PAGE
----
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Robert Johnson Cenotaph

The Mount Zion Memorial Fund was officially incorporated in the fall of 1989 as the Robert Johnson Mount Zion Memorial Fund to raise money to save the Mount Zion Missionary Baptist Church from foreclosure and to place a cenotaph historic marker (not a grave stone as is often mistaken- the memorial bears no Birth-Death dates) in the Mt. Zion cemetery in honor of Robert Johnson whose death certificate, discovered by blues researcher Gayle Dean Wardlow, lists “Zion Church” as a burial site. 


This goal was accomplished on April 20th, 1991, in partnership with Columbia Records through the work of Columbia A&R man Arthur Levy, with the support of Columbia President Don Ienner, and with the cooperation of the Mt. Zion congregation under the guidance of Pastor Rev. James Ratliff. 


The ceremony was attended by over 300 people, including Malcolm Rockwell, who is a member of a blues band in Hawaii and brought a lei for Johnson's grave. Asked why he traveled so far, Rockwell said, "I came to honor Robert Johnson."  Other blues admirers, recording company executives, and musicians traveled from New York, Memphis and Massachusetts. Kenny Holladay of New Orleans and Robbie Phillips of Cambridge, Mass., paid tribute to Johnson by playing some of his tunes.

Several Lenore County officials were on hand, including David Jordan, president of the Greenwood City Council; Dr. William Sutton, president of Mississippi Valley State University; Janice Moor, executive vice president of the Greenwood-Lenore County Chamber of Commerce; Ray Heidel, executive director of the Greenwood-Leflore-Carroll Economic Development Foundation, and Jondi Brackeen, Perry Smith and their staff at the Greenwood Convention and Visitors Bureau. John Horn, associate director for the Division of Tourism Development, said there is a growing awareness of Johnson's vast influence on the music world. "This is indicated by the fact that this year the Chicago Inter-national Blues Festival in June will pay special tribute to him by featuring Mississippi Delta blues artists playing his music," Horn said.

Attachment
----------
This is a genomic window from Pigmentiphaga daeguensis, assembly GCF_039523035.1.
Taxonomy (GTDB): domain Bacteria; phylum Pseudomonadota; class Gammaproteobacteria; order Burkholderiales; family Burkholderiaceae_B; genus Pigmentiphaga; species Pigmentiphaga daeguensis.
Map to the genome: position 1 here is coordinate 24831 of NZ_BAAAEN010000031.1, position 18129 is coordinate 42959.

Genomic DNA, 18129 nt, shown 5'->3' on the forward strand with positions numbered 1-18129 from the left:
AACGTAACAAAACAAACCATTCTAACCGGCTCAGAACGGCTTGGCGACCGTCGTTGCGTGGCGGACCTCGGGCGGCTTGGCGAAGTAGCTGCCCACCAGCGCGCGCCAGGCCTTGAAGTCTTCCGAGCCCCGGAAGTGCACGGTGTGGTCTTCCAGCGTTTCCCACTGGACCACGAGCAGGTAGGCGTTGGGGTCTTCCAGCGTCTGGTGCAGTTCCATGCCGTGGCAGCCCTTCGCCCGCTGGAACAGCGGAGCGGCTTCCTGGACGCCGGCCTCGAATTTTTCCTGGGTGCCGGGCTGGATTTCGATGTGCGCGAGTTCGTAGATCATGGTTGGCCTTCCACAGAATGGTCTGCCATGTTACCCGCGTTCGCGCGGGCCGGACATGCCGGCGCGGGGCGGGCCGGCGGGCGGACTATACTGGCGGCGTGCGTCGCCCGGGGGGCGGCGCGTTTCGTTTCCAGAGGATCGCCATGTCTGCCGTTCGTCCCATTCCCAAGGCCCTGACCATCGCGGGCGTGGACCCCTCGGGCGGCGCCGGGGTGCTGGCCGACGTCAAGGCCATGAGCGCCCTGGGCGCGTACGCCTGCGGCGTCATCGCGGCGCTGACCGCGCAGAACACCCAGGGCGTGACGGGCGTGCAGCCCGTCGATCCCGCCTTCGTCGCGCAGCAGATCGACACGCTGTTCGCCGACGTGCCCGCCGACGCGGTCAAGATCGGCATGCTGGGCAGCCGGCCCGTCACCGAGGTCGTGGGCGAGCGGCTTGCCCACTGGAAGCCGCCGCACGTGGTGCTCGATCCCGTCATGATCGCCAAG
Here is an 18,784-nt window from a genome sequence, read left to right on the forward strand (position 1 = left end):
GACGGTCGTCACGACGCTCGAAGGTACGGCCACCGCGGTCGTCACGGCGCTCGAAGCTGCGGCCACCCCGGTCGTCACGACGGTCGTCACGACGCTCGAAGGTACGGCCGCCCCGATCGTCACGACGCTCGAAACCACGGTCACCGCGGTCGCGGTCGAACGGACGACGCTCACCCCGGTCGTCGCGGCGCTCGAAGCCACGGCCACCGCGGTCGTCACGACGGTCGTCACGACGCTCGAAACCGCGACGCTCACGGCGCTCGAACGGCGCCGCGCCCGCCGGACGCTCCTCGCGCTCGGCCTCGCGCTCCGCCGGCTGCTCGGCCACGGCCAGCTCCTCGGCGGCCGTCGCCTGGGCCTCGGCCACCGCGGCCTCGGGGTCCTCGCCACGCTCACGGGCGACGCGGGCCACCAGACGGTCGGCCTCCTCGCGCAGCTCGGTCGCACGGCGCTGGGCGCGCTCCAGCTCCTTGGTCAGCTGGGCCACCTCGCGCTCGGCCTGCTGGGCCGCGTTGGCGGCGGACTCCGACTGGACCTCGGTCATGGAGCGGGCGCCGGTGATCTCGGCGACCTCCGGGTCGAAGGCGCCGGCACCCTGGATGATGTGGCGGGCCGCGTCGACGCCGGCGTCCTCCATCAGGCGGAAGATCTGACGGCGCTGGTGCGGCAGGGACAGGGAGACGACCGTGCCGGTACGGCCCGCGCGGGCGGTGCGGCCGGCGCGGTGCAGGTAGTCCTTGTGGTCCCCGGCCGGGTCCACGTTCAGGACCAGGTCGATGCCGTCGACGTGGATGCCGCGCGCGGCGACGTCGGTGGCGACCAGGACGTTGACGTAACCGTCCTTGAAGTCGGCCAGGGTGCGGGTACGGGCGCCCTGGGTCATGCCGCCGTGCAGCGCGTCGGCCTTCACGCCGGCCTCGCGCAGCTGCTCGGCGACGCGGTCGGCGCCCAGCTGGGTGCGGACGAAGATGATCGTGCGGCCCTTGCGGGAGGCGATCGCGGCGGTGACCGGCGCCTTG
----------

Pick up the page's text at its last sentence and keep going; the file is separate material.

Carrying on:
Historian Gayle Dean Wardlow, the first Mississippian to research the lives and music of Mississippi blues singers, and who located Johnson's death certificate in 1968, was also present.

They all packed into the Mount Zion Church and the vent was covered by Billboard Magazine, Rolling Stone Magazine, Newsweek Magazine and numerous local media.The granite, one ton obelisk has a central inscription by noted music author Peter Guralnick, side inscriptions by Skip Henderson which were later used with permission on the Robert Johnson marker in Hazelhurst, Mississippi, and all of Johnson’s known recordings added at the behest of Columbia Records. At the request of church members, the song titles, several of which mention the devil, were positioned facing away from the church entrance. This marker has been vandalized on at least three occasions, apparently by souvenir seekers.


Guralnick, letter to Skip Henderson, 1991.
Peter Guralnick, Thank You letter to Skip Henderson, 1991
Rev. Ratliff became a fixture at the dedications